Common Poultry Diseases

Below are the most commonly encountered poultry diseases listed in
alphabetical order. Less frequently observed diseases require consultation with
a specialty disease manual. Serious illness is unlikely in a backyard flock, especially if you vaccinate the chickens. That being said, you must always be aware of the diseases in case you ever are wondering, is my chicken sick? Poultry diseases can spread from wild birds and pests, so keep an eye out during your daily health checks for the poultry diseases listed below.

Ascarid
Worms
Aspergillosis
Blackhead
Botulism
Cage Layer Fatigue
Cannibalism
Capillaria
Cecal Worms
Chiggers
Coccidiosis

Erysipelas
E. coli
Fatty Liver Hemorrhagic Syndrome
Fowl Cholera
Fowl Pox
Fowl Typhoid
Gapeworms
Heximitiasis
Infectious Bronchitis
Infectious Bursal Disease
Infectious Coryza
Lice
Lymphoid
Leucosis
Marek’s Disease
Mites
Moniliasis
Mycoplasmas
Mycotoxicosis
Necrotic
Enteritis
Newcastle Disease
Omphalitis
Pullorum
Quail Bronchitis
Tapeworms
Ticks
Ulcerative Enteritis

If a poultry producer is to reap all the benefits from the investment of money, time and labor, he must maintain a healthy and parasite-free flock. The health status of his birds is important to the producer whether he maintains a backyard flock or commercial poultry flock. Constant monitoring of the flock is the first step in detecting poultry diseases. Identification of the cause and appropriate treatment can prevent a minor condition from becoming an unprofitable enterprise.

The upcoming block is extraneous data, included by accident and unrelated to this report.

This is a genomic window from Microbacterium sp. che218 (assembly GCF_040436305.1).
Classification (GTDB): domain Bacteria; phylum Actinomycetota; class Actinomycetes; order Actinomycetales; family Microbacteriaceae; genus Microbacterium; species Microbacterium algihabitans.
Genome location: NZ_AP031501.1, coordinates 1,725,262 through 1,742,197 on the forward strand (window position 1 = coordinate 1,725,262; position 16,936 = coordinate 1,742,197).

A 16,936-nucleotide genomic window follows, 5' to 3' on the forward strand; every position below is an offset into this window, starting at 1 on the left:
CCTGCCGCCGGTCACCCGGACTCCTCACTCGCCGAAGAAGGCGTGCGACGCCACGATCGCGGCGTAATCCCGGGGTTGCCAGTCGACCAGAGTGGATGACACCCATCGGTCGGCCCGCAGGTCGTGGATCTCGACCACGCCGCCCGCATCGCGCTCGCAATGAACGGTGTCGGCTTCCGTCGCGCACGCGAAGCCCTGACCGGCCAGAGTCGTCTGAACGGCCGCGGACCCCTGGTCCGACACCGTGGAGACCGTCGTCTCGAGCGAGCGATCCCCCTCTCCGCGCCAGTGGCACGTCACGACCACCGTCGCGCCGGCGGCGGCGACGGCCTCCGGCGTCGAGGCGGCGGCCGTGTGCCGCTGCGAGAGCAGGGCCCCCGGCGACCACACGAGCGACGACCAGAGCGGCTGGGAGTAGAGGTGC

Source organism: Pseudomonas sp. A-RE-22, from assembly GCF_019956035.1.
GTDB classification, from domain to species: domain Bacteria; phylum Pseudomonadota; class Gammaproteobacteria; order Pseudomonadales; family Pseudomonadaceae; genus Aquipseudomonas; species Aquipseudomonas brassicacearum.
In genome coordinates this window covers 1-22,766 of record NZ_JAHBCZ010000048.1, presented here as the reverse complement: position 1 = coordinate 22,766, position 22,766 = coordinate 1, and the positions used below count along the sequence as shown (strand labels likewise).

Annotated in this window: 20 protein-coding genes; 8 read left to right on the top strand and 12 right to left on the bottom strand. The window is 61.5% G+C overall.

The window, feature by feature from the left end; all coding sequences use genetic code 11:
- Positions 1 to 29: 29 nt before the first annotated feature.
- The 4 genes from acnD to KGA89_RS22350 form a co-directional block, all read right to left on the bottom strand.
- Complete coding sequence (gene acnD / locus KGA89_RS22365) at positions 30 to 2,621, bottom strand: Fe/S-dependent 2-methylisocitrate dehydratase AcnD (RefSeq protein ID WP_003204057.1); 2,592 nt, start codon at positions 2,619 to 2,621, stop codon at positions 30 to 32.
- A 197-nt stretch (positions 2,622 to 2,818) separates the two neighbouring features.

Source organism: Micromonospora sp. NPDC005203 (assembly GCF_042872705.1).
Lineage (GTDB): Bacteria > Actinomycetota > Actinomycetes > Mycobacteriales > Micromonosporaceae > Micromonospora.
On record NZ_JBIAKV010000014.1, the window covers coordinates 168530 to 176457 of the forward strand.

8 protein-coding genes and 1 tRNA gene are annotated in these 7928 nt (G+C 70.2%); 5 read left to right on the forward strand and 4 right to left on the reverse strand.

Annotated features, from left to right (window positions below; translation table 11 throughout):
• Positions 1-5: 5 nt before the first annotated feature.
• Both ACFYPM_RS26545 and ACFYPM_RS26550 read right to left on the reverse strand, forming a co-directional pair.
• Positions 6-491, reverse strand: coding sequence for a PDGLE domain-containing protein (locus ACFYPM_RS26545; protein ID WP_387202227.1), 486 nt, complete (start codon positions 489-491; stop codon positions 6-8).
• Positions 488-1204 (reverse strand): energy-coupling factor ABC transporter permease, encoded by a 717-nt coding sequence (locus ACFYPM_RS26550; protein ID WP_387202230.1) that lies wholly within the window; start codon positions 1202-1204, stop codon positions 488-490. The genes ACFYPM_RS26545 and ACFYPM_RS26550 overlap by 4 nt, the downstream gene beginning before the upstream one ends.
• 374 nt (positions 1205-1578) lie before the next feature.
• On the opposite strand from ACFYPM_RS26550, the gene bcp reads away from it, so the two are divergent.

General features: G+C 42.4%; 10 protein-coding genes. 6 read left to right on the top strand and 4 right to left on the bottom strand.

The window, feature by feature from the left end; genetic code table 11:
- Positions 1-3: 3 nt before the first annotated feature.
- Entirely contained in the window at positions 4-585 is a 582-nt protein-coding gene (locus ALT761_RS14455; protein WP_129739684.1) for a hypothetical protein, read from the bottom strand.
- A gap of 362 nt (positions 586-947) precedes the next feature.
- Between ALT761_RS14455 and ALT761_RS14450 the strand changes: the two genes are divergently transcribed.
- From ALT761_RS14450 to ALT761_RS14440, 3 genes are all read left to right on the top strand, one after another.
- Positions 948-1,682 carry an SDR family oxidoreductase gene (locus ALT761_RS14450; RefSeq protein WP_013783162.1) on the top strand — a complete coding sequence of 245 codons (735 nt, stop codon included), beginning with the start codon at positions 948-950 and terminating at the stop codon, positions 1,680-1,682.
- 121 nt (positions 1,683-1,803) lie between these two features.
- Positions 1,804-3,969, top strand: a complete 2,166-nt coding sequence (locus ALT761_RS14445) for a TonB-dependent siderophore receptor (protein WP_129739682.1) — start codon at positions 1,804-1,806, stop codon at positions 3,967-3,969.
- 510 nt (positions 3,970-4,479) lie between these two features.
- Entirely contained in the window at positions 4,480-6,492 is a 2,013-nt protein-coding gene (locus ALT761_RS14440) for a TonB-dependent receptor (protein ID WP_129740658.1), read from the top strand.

Nutritious feed, access to fresh, clean water, and  adequate housing are important to the health of your flock. Good management and sanitation practices are essential as well. Proper ventilation in the brooder and coop will reduce moisture and disease organisms. Caked or wet litter should be removed as soon as it forms to keep the house clean and dry.

For most backyard poultry enthusiasts, diseases are rare as long as the flock doesn’t come into contact with other flocks. The most common disease for young, un-medicated flocks is coccidiosis, which is characterized by diarrhea, un-thriftiness and some mortality. A medicated chick feed can help prevent coccidiosis.
A rigid sanitation program can help prevent parasites. If internal parasites become a problem, products to treat them are available from your feed dealer.

Check your flock daily to spot diseases or parasites so you can start treatment right away. For more information about identifying, preventing and treating poultry diseases and parasites, contact your local veterinarian.

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